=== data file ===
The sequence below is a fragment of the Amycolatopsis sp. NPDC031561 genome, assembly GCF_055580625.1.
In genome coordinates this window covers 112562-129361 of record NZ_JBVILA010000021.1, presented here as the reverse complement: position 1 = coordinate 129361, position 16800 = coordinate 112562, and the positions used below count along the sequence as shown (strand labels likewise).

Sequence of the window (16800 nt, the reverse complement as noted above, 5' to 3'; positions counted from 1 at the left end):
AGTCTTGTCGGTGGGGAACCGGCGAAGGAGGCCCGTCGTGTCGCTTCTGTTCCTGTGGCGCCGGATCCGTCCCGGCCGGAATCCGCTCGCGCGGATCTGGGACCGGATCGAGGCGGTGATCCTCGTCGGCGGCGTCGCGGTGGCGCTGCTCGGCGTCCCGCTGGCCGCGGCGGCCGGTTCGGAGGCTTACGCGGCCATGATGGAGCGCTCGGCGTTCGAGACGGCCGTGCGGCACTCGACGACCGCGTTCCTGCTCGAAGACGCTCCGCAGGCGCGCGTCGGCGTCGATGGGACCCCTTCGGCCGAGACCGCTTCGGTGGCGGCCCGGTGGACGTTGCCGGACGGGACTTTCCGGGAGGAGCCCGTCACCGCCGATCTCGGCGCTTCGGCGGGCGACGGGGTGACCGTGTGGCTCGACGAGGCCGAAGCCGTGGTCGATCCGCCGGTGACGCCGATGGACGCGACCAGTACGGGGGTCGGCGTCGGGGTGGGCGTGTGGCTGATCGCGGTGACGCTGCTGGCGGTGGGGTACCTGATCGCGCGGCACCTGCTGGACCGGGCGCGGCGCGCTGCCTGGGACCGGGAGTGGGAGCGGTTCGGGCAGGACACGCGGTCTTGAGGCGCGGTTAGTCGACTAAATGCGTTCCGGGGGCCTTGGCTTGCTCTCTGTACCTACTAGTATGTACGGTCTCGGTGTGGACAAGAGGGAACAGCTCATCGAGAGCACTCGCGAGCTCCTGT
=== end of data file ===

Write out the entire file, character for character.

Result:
The sequence below is a fragment of the Amycolatopsis sp. NPDC031561 genome, assembly GCF_055580625.1.
In genome coordinates this window covers 112562-129361 of record NZ_JBVILA010000021.1, presented here as the reverse complement: position 1 = coordinate 129361, position 16800 = coordinate 112562, and the positions used below count along the sequence as shown (strand labels likewise).

Sequence of the window (16800 nt, the reverse complement as noted above, 5' to 3'; positions counted from 1 at the left end):
AGTCTTGTCGGTGGGGAACCGGCGAAGGAGGCCCGTCGTGTCGCTTCTGTTCCTGTGGCGCCGGATCCGTCCCGGCCGGAATCCGCTCGCGCGGATCTGGGACCGGATCGAGGCGGTGATCCTCGTCGGCGGCGTCGCGGTGGCGCTGCTCGGCGTCCCGCTGGCCGCGGCGGCCGGTTCGGAGGCTTACGCGGCCATGATGGAGCGCTCGGCGTTCGAGACGGCCGTGCGGCACTCGACGACCGCGTTCCTGCTCGAAGACGCTCCGCAGGCGCGCGTCGGCGTCGATGGGACCCCTTCGGCCGAGACCGCTTCGGTGGCGGCCCGGTGGACGTTGCCGGACGGGACTTTCCGGGAGGAGCCCGTCACCGCCGATCTCGGCGCTTCGGCGGGCGACGGGGTGACCGTGTGGCTCGACGAGGCCGAAGCCGTGGTCGATCCGCCGGTGACGCCGATGGACGCGACCAGTACGGGGGTCGGCGTCGGGGTGGGCGTGTGGCTGATCGCGGTGACGCTGCTGGCGGTGGGGTACCTGATCGCGCGGCACCTGCTGGACCGGGCGCGGCGCGCTGCCTGGGACCGGGAGTGGGAGCGGTTCGGGCAGGACACGCGGTCTTGAGGCGCGGTTAGTCGACTAAATGCGTTCCGGGGGCCTTGGCTTGCTCTCTGTACCTACTAGTATGTACGGTCTCGGTGTGGACAAGAGGGAACAGCTCATCGAGAGCACTCGCGAGCTCCTGT